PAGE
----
Banks Face Transformation Pressure
Commensurate with the gloomy state of the A-share market, 10 out of the 16 listed banks have witnessed their share prices dropping below net asset values, including the big five in the banking sector—Industrial and Commercial Bank of China, Agricultural Bank of China, Bank of China, China Construction Bank, and Bank of Communications.
For one thing, these big banks can rarely access financial support when in bad condition; for another, they have gradually lost favor with investors because of their focus on money encirclement rather than dividend distribution. In any case, the massive decline in the banking sector has, to some extent, mirrored public fears over a potential financial crisis in China.
Firstly, the impact of the cash crunch that occurred last June has not yet faded away. Since the end of 2013, China's monetary market has been plagued by a money shortage, which has intensified investors' anxiety regarding banks' inability to issue loans and their poor overall performance. Beyond that, there is a possibility that listed banks will bleed the stock market by launching huge refinancing projects. This is what investors fear.
In reality, most loopholes in the banking sector have their roots in the misallocation of credit and loans. Instead of bailing out the market by injecting liquidity, the central bank is supposed to attract more capital and liquidize existing capital.
Secondly, non-performing assets are overwhelmingly collapsing.
By the end of June 2013, local governments at all levels had owed 20.7 trillion yuan ($3.42 trillion) in direct debt, 2.9 trillion yuan ($479 billion) in debt for which local governments issued official guarantees, and 6.65 trillion yuan ($1.1 trillion) in debt for which local governments might shoulder some of the rescue burden.
Though local government debts are under control overall, concerns persist over repayment capacity. Most debts will expire in the following two years, indicating that a funding gap is on the cards after 2014. Even if local governments borrow new loans to repay old ones, the funding gap is inevitable after 2015.
In addition, industrial overcapacity will also contribute to bad loans. If "de-productivity" is promoted nationwide in 2014, numerous enterprises will have to undergo mergers and reorganizations, which is certain to increase the number of non-performing loans.
Thirdly, for China's banking sector, the era of explosive expansion has come to an end. On one hand, as interest rate liberalization keeps progressing, state-owned banks will stand to lose if they continue to live off the margins exploited from deposit and lending rates.
The China Banking Regulatory Commission has stepped up its oversight of shadow banking. More specifically, banks can no longer transform credit and loan into financial products, or invest them in the lucrative real estate market and government financing platforms. Banking performance is bound to take a blow.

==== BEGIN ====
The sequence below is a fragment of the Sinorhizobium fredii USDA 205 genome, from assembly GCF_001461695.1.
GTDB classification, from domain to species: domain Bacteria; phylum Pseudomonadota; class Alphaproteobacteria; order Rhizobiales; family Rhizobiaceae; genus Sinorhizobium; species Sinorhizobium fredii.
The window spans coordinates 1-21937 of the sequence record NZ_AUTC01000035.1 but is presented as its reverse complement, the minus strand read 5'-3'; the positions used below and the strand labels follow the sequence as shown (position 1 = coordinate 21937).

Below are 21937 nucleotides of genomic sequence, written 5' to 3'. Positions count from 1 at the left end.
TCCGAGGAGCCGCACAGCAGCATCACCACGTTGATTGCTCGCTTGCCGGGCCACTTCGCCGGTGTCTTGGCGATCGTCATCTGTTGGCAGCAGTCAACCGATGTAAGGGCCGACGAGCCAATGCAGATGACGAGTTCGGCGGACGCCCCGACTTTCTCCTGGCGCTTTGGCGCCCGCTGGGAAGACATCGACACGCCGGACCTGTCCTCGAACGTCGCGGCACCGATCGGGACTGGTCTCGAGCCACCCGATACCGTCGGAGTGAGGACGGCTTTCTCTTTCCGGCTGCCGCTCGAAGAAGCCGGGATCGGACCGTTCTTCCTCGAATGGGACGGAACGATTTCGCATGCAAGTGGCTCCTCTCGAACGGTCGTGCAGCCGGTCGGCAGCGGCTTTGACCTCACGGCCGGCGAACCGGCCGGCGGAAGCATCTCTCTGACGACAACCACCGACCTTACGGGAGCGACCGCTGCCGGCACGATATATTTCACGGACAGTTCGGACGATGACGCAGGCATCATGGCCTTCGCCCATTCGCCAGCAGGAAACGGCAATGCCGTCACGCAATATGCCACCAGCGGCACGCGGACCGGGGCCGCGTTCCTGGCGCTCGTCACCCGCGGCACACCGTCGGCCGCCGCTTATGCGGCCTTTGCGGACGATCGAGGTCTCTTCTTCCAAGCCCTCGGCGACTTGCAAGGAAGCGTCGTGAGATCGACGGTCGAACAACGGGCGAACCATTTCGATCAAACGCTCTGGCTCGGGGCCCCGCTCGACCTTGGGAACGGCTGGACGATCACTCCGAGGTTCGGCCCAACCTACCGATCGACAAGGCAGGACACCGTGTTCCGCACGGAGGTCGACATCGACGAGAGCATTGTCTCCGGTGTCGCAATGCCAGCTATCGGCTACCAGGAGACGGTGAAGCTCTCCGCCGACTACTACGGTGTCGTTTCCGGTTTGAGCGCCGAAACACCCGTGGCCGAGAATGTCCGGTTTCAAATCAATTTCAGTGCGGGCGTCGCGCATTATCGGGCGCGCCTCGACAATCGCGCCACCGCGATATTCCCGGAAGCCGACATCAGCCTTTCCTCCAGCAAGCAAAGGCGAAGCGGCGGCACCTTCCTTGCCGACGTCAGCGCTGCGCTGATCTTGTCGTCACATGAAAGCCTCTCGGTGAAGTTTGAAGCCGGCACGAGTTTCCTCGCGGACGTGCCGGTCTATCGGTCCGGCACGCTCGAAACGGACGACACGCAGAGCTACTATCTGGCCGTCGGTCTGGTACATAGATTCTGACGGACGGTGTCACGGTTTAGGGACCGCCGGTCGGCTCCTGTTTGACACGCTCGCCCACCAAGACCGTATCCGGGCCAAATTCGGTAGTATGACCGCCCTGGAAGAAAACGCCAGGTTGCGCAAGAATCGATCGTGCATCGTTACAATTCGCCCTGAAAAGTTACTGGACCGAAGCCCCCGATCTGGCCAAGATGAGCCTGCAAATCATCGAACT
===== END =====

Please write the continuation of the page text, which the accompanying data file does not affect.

Now, the alarm has been raised. If local government financing platforms default along with enterprises harassed by overcapacity, if real estate bubbles burst and shadow banking risks eventually break up, a financial crisis will probably surface. And then, investors will reappraise bank shares.
This is an edited excerpt of an article published in Economic Information Daily
Alibaba Group Holding, China's Internet giant, and Yunfeng Fund have invested 1.33 billion HK dollars ($171.23 million) to obtain 54.3 percent of shares in CITIC 21CN, an integrated information and content service provider.
Alibaba and Yunfeng, which will take 38.1-percent and 16.2-percent stakes respectively, plan to help fund a pharmaceutical information platform being developed by CITIC 21CN Co. The ratio of its current major shareholder CITIC Group will drop to 9.92 percent and its current executive directors will resign and be replaced by five new ones commissioned by Alibaba.
CITIC 21CN's statement filed to the Hong Kong Stock Exchange said the company would continue its current businesses and plans to expand its domestic pharmaceutical data platform. Alibaba will probably introduce new businesses or other forms of cooperation.
Taxi Call Apps
Heated competition in the mobile payment sector has spread to calling for taxis as two Chinese Internet giants offer incentives to passengers and taxi drivers to boost usage.
Alipay, the payment service of China's largest e-commerce company Alibaba Group, is providing 10 yuan ($1.6) cash coupons for taxi passengers and 15 yuan ($2.5) for drivers per ride through Kuaidi Taxi to boost its market position.
Since the partnership started in May 2013, Alibaba-backed Kuaidi Taxi's service now covers more than 400,000 cab drivers in 40 cities. In Shanghai, Kuaidi Taxi and Alipay are connected to over 60,000 cabs.
Tencent-backed and Beijing-based Didi Taxi, another popular mobile taxi-calling software, provides incentives of 10 yuan ($1.6) for both drivers and passengers for each successful order paid through Tencent's WeChat payment service. Didi Taxi plans to expand to 100 cities by the end of this year.
The growth rate of broad money supply (M2) in 2013
71.9 tln yuan
The balance of outstanding yuan-denominated loans at the end of 2013
17.29 tln yuan
The size of China's social financing in 2013
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